Cleaning Up Clutter: Decluttering Tips for Meaningful Data Visuals

Decluttering Data Visuals

Decluttering data visuals can help them be more effective and understandable. The declutter principles recommend eliminating any excessive features from the chart, such as gridlines, superfluous labels, and needless color variation, to better communicate the important information. 

Moreover, many specialists in data visualization (dataviz) highlight the importance of chart design principles such as decluttering to guarantee that the visualization is fully understood. 

Chartjunk By Edward Tufte and The Data-Ink Ratio

Visualization pioneer Edward Tufte supports minimalism in design aesthetics when presenting quantitative data. Tufte is well-known for his data-ink ratio analysis of data visualizations. He put forth this hypothesis back when charts were meant to be printed rather than displayed on computer displays. 

So, for this reason, anything that appears in a visualization is known as “ink.” According to him, the fundamental meaning of decluttering data visuals is its data ink or the components that represent information. One cannot change it without altering the visualization’s target meaning.

The amount of ink in a graphic communicates important information is the data-ink ratio; it is the ratio of data-ink to total graphic ink. A high data-ink ratio chart has few or no unnecessary or decorative components; Tufte’s ideal visualization conveys the information as effectively as feasible.

Tufte calls unwanted components “chartjunk,” which is a fitting term. The antithesis of data-ink or chartjunk is any excessive visual component that detracts from the significance of the chart.

Decluttering Data Visuals: Learn How

As data storytellers, we must exercise intelligence in focusing the audience’s attention on the most illuminating content and avoiding clutter. We can apply visual perception concepts to ascertain what clutter is. This refers to our perception of order in the natural world. 

So, here are a few principles that will help you in decluttering data visuals in no time:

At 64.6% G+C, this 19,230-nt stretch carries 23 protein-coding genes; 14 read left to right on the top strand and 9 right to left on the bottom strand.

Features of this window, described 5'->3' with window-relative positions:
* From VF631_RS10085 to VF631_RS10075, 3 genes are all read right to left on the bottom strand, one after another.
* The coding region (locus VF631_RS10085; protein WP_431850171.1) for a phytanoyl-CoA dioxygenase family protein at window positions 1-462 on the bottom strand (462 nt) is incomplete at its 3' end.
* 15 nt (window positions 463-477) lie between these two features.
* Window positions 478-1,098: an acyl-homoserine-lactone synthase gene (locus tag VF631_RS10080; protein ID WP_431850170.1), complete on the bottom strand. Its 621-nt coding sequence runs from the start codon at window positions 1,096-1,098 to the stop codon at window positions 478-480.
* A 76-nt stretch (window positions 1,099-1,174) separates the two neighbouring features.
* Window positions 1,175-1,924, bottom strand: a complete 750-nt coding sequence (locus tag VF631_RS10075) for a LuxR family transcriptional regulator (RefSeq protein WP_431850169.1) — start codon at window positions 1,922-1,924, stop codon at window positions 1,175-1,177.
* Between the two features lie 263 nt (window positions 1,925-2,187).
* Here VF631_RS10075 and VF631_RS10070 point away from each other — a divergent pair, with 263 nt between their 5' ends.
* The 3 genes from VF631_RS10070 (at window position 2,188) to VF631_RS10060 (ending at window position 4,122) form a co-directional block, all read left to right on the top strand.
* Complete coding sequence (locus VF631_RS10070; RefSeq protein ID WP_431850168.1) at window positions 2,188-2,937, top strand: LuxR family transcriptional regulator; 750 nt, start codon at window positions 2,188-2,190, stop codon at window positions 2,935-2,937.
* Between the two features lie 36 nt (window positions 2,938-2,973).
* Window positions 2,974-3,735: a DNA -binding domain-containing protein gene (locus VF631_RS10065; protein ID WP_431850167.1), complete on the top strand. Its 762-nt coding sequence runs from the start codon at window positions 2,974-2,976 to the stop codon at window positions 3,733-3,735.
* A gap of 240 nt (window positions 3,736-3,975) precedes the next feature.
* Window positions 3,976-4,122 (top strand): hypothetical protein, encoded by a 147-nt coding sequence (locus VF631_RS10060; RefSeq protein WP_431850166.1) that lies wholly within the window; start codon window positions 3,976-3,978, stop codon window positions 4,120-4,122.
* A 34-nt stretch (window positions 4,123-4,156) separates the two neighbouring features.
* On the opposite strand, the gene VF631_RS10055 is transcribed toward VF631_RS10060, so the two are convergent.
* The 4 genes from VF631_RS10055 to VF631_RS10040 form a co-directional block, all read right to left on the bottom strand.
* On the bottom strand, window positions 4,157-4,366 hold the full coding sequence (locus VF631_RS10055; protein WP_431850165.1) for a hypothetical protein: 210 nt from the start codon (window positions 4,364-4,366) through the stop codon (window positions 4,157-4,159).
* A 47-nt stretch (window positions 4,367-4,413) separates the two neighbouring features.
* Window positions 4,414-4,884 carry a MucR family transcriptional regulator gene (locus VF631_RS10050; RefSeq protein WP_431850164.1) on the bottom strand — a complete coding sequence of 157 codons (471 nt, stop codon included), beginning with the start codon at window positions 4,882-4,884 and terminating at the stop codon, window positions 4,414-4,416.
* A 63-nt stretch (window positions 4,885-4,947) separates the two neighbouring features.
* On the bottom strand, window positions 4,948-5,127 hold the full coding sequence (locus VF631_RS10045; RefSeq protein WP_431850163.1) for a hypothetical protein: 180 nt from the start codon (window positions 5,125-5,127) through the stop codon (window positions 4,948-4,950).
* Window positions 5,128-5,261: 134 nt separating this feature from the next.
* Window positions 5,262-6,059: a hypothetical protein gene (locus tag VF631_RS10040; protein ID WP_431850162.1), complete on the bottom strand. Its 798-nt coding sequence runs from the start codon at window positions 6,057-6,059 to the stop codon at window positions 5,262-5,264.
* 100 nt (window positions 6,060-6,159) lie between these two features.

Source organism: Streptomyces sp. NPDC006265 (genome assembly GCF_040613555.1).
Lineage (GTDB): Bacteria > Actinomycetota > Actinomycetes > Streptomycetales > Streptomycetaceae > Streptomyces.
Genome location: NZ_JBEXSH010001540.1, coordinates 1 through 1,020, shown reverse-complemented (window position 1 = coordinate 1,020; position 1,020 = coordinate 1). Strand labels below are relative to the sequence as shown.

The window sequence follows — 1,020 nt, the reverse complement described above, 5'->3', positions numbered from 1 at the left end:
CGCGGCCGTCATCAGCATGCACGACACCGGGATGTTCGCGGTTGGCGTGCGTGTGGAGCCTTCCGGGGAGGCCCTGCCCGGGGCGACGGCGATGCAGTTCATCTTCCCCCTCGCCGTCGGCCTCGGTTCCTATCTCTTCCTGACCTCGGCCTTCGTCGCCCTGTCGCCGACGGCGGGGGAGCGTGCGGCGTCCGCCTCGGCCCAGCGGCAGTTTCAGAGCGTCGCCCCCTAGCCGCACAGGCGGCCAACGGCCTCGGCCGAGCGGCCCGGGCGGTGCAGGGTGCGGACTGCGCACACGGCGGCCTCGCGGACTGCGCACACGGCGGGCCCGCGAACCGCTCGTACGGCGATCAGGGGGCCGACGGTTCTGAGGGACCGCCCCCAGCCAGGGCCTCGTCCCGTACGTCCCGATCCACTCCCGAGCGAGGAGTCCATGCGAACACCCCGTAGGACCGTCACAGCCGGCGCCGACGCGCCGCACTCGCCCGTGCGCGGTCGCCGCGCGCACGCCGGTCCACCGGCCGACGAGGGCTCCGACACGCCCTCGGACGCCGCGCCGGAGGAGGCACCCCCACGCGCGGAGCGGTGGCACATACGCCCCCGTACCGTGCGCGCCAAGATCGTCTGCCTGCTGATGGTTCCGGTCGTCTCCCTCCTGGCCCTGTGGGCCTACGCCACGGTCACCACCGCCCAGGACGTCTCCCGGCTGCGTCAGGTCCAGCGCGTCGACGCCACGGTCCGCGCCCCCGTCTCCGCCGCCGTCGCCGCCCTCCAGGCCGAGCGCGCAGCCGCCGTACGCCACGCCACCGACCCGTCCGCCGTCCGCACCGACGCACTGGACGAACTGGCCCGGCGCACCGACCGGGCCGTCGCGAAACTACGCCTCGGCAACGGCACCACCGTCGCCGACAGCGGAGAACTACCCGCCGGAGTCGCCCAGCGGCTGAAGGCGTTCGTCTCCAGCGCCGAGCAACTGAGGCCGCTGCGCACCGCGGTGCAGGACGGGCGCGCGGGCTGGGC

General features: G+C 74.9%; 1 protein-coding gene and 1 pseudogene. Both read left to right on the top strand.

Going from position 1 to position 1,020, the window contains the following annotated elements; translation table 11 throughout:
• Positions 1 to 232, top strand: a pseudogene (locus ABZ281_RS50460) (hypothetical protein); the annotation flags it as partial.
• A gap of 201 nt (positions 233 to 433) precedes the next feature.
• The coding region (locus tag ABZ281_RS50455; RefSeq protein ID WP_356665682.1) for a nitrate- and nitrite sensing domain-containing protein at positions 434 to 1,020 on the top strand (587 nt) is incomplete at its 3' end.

• Similarity: When two objects share the same color, size, or shape, humans tend to group them together. This method can be applied to a table or heatmap to emphasize sets of values in the same color. As a result, we no longer require extra components to focus our attention on such boundaries.
  • Enclosure: It appears that the items within are members of the same group. Making a differentiation in the data visualization is how to take advantage of this principle. You can achieve this by altering the backdrop color. The audience will focus on the contained section right away.
  • Connection: The most profound belief in group membership would result from any connections between the data elements. Line graphs are the best way to visualize this idea.

Decluttering Data Visual Principles

Once we know what we are communicating, we may reduce clutter by adhering to the following rules.

  1. To produce a neat line and a well-organized layout, align the text content to either the left or right side of the image.
  2. A smart use of white space can help users digest the insights by stopping the flow of information. Give a single visualization its own complete page to emphasize its significance.
  3. Remove chart borders because they only add visual clutter and are useless. Instead, utilize whitespace to set the image apart from other items on the page.
  4. Eliminate gridlines or go for light, airy hues like gray.
  5. If the data is easily interpreted, remove the data markers. Don’t make them default; use them only when necessary.
  6. Tighten the axis labels by using ‘M’ for millions; for example, abbreviating month and day names as few labels as feasible should be used.
  7. Rather than placing the legend at the top or bottom, place it directly next to the graphic. To aid with audience comprehension, occasionally label the data directly within the visualization.
  8. Keep the color scheme of the data story constant. This also applies to the legend’s data labels. This is yet another visual clue to the audience that the material is related.


Keep in mind that viewers of your data visualizations will likely attempt to interpret and make sense of the abundance of information shown. Eliminate any excessive graphic components that detract from your intended message. Keep following our blogs at Storytelling With Charts for more interesting content on data visualization and data storytelling. 


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